Ruling alters legal landscape in NY shaken-baby cases

For the first time, a New York appellate court has ruled that evidence once used to convict people in shaken-baby cases may no longer be scientifically valid.

The ruling, which came in the case of René Bailey, a Greece woman convicted of causing the death of a child in 2001, has implications for a number of other people in state prisons for shaken-baby offenses. In this area alone, several dozen people have been convicted of murder or assault in such cases.

The appeals court decision, released Thursday, changes the legal landscape in New York for alleged shaken baby cases, said Brian Shiffrin, a local appellate lawyer who was not involved in the case.

“It makes it both easier for defense attorneys to argue the science and it puts the burden back on prosecutors to show there is evidence to support the theory of shaken baby syndrome,” said Shiffrin, who has handled appeals of shaken-baby convictions.

The appeals ruling affirms a decision that freed Bailey in 2014.

Bailey, who ran a home day-care center, was charged with second-degree murder after a 2½-year-old girl in her care died after suffering a head injury. Prosecutors accused Bailey of causing the child's death by shaking or throwing her, and called medical experts who testified that the injury could only have been caused by the care-giver's abuse.

Her conviction came at a time when shaken-baby syndrome, as it was then known, was a cause célèbre in legal circles. High-profile prosecutions, always relying on medical testimony by experts who were certain about the suspect's guilt, were commonplace.

Bailey, now 56, had been in state prison about nine years when a volunteer lawyer offered to take up her case. The lawyer, Adele Bernhard, was director of a law clinic for indigent defendants at Pace University in Westchester County.

Bernhard argued that over the previous decade, research had revealed other explanations for the sort of internal injuries once ascribed solely to shaking a baby. An accidental fall or an illness could instead cause the injuries, a growing number of scientists and physicians had come to believe.

Bailey had insisted to police and prosecutors that the child at her home day care, Brittney Sheets, had jumped or fallen from an 18-inch-high chair and struck her head while Bailey was out of the room. At her trial, Bailey's assertion was overridden by medical testimony that the care-giver must have violently shaken the child.

Bernhard argued that there now were scientific findings that a fall could have caused Brittney's injuries. This latest science, she said, should be considered newly discovered evidence, which can be grounds to reverse a conviction and order a new trial.

In a ruling that at the time was unprecedented in New York, Monroe County Court Judge James Piampiano did indeed reverse Bailey's 2001 conviction on the grounds that the latest science was newly discovered evidence that, had it been presented at Bailey's trial, would likely have changed the outcome.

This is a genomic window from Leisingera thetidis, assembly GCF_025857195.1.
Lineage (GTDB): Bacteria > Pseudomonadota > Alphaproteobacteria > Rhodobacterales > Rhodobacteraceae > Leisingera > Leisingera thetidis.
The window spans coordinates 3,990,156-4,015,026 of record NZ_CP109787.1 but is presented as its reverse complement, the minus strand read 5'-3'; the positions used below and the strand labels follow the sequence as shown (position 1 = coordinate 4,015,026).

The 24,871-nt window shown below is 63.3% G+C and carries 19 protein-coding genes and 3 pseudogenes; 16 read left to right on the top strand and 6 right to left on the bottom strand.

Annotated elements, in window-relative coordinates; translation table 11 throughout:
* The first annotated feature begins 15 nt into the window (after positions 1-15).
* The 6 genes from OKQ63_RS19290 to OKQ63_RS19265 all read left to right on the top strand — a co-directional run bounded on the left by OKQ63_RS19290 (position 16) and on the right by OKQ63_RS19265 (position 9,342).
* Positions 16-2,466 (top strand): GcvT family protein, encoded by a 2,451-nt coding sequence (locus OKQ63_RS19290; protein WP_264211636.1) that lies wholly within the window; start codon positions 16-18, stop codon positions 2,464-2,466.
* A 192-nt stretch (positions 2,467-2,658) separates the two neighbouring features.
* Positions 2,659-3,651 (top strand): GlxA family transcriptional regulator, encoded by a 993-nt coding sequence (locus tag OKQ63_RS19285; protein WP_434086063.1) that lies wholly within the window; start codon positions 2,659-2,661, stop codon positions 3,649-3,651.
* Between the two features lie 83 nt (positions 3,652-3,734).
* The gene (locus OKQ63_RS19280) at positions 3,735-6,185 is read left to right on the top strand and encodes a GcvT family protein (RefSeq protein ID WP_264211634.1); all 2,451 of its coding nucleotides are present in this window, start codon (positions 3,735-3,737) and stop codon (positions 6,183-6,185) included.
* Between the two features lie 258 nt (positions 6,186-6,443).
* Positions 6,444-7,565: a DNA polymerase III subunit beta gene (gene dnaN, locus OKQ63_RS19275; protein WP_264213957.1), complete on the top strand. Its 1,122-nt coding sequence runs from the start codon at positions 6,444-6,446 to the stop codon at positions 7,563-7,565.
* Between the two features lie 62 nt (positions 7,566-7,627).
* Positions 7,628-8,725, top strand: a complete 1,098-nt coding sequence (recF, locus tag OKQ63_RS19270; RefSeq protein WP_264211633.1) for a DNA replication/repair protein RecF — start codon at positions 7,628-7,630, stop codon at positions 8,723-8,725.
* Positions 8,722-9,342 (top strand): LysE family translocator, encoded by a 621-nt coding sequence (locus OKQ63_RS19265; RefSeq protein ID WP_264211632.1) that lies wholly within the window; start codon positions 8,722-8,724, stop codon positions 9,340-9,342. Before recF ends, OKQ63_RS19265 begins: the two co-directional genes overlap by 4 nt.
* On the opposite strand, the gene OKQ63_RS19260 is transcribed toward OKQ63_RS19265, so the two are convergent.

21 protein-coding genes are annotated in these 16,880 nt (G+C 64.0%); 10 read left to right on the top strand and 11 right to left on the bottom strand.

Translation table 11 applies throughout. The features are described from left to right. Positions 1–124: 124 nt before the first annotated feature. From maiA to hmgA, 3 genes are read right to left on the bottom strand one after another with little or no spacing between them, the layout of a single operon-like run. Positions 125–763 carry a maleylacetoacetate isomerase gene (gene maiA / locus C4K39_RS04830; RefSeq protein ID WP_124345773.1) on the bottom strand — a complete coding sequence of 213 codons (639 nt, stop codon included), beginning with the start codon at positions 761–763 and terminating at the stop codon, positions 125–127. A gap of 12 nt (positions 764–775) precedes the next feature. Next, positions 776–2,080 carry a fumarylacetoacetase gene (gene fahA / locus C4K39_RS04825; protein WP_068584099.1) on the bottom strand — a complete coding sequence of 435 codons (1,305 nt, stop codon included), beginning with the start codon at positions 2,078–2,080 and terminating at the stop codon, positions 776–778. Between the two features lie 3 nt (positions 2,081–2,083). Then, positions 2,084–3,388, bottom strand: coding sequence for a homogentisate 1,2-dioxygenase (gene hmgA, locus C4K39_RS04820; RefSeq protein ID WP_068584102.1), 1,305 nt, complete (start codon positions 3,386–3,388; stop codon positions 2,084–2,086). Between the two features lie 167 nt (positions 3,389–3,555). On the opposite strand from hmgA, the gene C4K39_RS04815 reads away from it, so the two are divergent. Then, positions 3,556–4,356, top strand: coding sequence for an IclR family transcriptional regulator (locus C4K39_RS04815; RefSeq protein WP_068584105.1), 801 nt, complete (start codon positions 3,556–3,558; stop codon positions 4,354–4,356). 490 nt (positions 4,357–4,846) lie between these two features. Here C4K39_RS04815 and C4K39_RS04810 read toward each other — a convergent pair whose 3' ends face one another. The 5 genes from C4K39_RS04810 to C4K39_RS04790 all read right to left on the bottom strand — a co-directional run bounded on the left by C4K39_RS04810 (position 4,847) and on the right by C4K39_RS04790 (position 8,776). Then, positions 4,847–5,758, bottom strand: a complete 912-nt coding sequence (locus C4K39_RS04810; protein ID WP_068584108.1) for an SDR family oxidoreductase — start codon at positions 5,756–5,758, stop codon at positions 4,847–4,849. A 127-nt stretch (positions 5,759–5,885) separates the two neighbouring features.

"There has been a compelling and consequential shift in mainstream medical opinion since the time of the defendant's trial," Piampiano wrote in his decision.

Bailey was freed. A possible new trial was put on hold while Monroe County District Attorney Sandra Doorley appealed Piampiano's ruling.

In its unanimous decision on that appeal, a four-judge panel of the Fourth Department Appellate Division of State Supreme Court said that Piampiano was right. "Had this evidence been presented at trial, the verdict would probably have been different," they wrote.

Bernhard, who now is at New York Law School in Manhattan, agreed Tuesday that this was the first appeals case in New York that had concluded new scientific findings about shaken-baby injuries constituted the type of newly discovered evidence that could overturn a conviction.

Bailey was not available for comment Tuesday.

"I am pleased to report that she has adjusted well. Thank goodness for family support," Bernhard said.

Brittney's mother, Jeanne Burdick, declined to comment Tuesday.

So did officials in Doorley's office.

Her office has multiple options. It could seek to appeal the latest decision to the state Court of Appeals, could retry Bailey, or could offer her a plea deal to a lesser charge than second-degree murder. If prosecutors decide that they no longer have a criminal case against Bailey, they would have to ask a judge to dismiss the criminal indictment against her.

"What happens now is up to the DA. I do not know what the office is thinking," Bernhard said. "Hopefully they understand that René has suffered along with the Sheets family."

Other state appellate regions are not bound by the decision from the Fourth Department, which includes 22 counties in the Rochester, Buffalo and Syracuse areas, but one regional appellate court does sometimes adhere to rulings from another. Conflicting decisions can be resolved by the state’s highest court, the Court of Appeals.

Defense lawyers with alleged shaken baby cases will likely use the decision to request what are called Frye hearings, which are court-ordered hearings about the legitimacy of scientific evidence.

Shiffrin said the Bailey appellate decision is significant because it acknowledges that the old science is now in question.

“What they held is that there is a lot of scientific evidence that now exists that, in fact, there are other causes for these symptoms,” he said.

At Frye hearings, prosecutors will now have to prove a reliable scientific foundation for the science, Shiffrin said.

“The question is how can the prosecution now admit the testimony of their (shaken-baby) experts,” he said. “ … For centuries, experts said the world was flat. At some point those experts were proven wrong.”


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